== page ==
Search This Blog

Friday, October 16, 2015

An Anniversary I Never Forget

  is the sum of   +      Yes my friends - it is that time again. The anniversary of the day, the very moment, when TheQueen knew her future and it was good. I missed posting this last year and it was a different sort of celebration anyway. This year I'm more on top of my game. This year so many new happinesses have piled on top of each other I am sure Mama must be up there in heaven, picking the best stuff off the shelve and showering it down on top of me. Thank you, Mama. I feel your presence all the time.  So - for the 43rd time I'm gong to remember that special day by posting the story of how TheQueen found ThePrince

Long long ago there was a cheeky teenager, just past her 19th birthday, who was studying music at
big city university. One Friday, as she walked into the orchestra room, the flute player spun around in his chair, looked straight at her and asked her if she wanted to drive to North Carolina with him the next day.

“Sure” she said, desperate for anything to do on the weekend, when most of her friends split for home, leaving her to rattle all alone in a monolithical cement dormitory. Besides, he was one of the really good looking guys she and Robyn had decided were “cute enough to take us out”. And he had such a voice - deep sonorous basso profundo with the most delicious country southern drawl - not hick, in fact, very cultured, but oh so Southern. And startlingly blue eyes. Blue like autumn skies. And he was big - not fat or anything - just big with a big aura, a big presence. Nothing hesitant or shy or self-effacing. This was a man, not a boy, and he was inviting her to spend all day with him.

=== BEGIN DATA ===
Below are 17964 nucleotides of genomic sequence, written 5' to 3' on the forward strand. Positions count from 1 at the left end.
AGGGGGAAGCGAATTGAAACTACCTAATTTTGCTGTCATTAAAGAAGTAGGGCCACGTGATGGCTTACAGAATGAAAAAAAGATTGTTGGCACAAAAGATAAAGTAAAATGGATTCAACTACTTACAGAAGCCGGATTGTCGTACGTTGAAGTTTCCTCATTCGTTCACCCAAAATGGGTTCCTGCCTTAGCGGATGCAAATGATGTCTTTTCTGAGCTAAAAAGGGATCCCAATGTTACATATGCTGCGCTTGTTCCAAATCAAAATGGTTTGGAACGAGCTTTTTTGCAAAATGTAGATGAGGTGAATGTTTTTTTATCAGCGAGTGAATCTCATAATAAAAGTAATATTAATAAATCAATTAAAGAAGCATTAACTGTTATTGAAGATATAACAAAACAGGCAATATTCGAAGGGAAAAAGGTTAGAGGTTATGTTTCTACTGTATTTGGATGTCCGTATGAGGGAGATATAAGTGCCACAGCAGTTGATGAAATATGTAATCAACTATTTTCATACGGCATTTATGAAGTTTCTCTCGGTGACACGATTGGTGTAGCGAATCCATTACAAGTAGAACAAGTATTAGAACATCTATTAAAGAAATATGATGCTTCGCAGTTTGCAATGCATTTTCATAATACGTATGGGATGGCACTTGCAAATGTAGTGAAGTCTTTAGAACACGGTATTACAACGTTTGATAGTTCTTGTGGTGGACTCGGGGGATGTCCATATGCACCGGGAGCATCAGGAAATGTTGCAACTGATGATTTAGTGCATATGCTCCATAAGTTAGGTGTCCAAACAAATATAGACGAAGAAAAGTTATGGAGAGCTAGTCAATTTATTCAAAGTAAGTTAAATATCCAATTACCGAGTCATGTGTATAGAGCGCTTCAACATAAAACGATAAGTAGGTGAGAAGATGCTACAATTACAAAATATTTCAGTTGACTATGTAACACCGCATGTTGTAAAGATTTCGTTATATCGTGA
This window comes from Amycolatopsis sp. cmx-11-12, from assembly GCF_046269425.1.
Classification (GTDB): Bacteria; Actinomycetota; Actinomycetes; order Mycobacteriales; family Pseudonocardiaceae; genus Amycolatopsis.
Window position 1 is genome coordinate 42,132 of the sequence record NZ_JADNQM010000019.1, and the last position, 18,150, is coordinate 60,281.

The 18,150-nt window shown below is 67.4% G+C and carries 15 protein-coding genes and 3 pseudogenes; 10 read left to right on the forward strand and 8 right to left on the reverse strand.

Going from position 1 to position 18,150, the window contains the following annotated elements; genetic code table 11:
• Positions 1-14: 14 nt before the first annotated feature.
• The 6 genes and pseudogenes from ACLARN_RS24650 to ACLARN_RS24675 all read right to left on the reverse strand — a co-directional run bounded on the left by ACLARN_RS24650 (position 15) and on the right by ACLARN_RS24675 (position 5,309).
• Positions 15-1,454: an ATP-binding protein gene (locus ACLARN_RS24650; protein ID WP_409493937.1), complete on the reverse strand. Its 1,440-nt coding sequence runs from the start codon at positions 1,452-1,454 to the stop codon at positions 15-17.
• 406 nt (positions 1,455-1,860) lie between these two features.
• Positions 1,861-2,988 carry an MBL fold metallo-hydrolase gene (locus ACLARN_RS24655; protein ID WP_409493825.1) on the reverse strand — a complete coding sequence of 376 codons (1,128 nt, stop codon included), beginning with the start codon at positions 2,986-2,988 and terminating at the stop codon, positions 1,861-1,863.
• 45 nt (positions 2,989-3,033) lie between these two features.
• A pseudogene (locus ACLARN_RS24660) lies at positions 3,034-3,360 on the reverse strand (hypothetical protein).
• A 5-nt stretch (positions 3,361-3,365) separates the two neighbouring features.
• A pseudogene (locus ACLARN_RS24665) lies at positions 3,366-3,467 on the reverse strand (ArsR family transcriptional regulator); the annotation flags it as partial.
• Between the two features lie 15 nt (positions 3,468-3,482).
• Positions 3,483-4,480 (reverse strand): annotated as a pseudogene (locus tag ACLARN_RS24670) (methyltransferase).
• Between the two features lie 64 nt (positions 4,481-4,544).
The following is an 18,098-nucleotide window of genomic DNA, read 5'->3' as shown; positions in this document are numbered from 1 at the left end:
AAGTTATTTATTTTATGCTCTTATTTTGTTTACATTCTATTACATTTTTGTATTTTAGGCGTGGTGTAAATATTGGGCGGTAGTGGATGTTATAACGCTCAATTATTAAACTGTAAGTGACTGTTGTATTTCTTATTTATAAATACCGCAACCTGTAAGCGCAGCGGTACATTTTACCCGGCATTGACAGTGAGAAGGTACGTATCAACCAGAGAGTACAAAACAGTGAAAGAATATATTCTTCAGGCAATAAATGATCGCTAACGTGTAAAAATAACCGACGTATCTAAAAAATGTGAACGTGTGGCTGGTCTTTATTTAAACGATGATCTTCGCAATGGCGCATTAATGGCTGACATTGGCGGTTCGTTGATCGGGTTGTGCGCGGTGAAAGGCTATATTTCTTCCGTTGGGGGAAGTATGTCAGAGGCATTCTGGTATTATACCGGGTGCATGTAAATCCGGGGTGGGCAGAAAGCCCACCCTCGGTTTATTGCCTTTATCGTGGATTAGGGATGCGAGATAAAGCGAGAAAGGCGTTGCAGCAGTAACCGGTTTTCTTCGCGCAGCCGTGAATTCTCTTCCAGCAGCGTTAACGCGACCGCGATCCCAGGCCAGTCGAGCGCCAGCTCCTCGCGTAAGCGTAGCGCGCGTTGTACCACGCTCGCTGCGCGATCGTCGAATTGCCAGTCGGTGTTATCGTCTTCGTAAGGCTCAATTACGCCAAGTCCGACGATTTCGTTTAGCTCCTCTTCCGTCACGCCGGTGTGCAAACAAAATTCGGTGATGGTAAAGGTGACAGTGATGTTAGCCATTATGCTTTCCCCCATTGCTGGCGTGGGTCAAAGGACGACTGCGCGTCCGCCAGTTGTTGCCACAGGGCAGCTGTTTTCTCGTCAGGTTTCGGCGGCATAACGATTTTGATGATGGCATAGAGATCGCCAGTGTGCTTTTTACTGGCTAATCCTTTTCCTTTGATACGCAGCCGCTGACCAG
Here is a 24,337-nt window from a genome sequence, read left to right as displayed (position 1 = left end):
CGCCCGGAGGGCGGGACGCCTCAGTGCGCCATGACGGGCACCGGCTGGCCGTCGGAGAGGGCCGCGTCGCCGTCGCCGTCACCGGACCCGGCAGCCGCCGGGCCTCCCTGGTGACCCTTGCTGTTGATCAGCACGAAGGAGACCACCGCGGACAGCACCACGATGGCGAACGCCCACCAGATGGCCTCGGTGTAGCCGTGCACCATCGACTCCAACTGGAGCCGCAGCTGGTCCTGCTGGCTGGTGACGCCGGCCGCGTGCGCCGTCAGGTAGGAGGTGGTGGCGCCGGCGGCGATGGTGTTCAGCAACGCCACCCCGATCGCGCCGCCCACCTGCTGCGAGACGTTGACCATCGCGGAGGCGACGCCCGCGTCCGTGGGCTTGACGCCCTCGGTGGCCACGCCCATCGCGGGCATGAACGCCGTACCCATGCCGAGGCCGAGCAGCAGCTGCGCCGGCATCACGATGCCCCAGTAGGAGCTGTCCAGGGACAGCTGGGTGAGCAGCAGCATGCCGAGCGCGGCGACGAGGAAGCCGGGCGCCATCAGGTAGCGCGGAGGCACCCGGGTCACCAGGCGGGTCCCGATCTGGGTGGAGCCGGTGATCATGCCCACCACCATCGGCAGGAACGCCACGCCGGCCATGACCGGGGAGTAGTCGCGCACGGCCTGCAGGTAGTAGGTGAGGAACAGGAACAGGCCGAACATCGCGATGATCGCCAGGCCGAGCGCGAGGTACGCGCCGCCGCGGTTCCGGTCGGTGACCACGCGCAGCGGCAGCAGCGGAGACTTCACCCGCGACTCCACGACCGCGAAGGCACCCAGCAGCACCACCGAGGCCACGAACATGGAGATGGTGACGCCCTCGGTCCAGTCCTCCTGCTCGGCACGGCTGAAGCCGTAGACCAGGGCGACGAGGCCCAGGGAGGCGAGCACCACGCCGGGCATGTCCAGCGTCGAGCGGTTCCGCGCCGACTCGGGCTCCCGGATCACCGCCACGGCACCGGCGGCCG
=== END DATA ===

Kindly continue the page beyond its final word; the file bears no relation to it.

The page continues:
“Right.” he said. "Meet me at my house tomorrow at 10 a.m." and he gave directions to a row house in the Fan district, a few blocks from school.

Poor thing. Little did he know that he’d just arranged a date with his exact opposite in the GreatClockUniverse. She was no ditherer. No lingerer. No procrastinating late comer. She was an EarlyBird - always 15 minutes before hand, sometimes more. For this important assignation she was a full 30 minutes early, knocking on the dark and silent door of his first floor apartment.

“Stood up!” she thought. “Impossible” Nobody stood up this girl, no siree. And she stomped the four blocks back to school, snatched her fiddle out of her locker, slammed the practice room door shut and began to saw away, muttering imprecations, curses, indignant affronted descriptions of what is expected in this world, and other dark and damning words. But ...

She was also innately fair and as she scraped away at Kreutzer, she had to admit that the man had said come at 10. Perhaps he was out filling up the gas tank. Or perhaps he was renting a trailer. After all, the purpose of the trip was to retrieve his piano, waiting for him in his old place in Chapel Hill, NC. And so, at 10 o’clock for sure, she rounded the corner of Lombardy and Floyd and there he was, waving an arm, smiling happily and calling out “Hey Baby!”

She crossed the street and he invited her into his apartment. He offered her a beer, and though she hated the stuff - still does, in fact - she was also aware of what is cool and for a still-teenage girl at college, drinking beer at 10 a.m. was truly cool, so she said yes. He was back in a flash with a mason jar full of the most delicate, most mellow drink she’d ever tasted. His own home brew. There were gallons of it in his little bachelor kitchen. Now, be it gallons or pints, this stuff was potent and it was only moments before she was definitely in the mood to be entertained. And entertained she was, with music, books, ideas, and talk talk talk, tumbling out of this delightful man with his shelves full of books, boxes full of sheet music, head full of poetry in three different languages and kitchen full of nectar. Best of all, he was happy. Neither cynical, sarcastic nor jealous of another’s musical ability or progress, he was ready to share, to learn, to listen and to admire. In the highly competitive world of performing arts, here was someone with a blend of such innocence and courage there was nothing to do but laugh with pure pleasure and maybe fall in love a bit.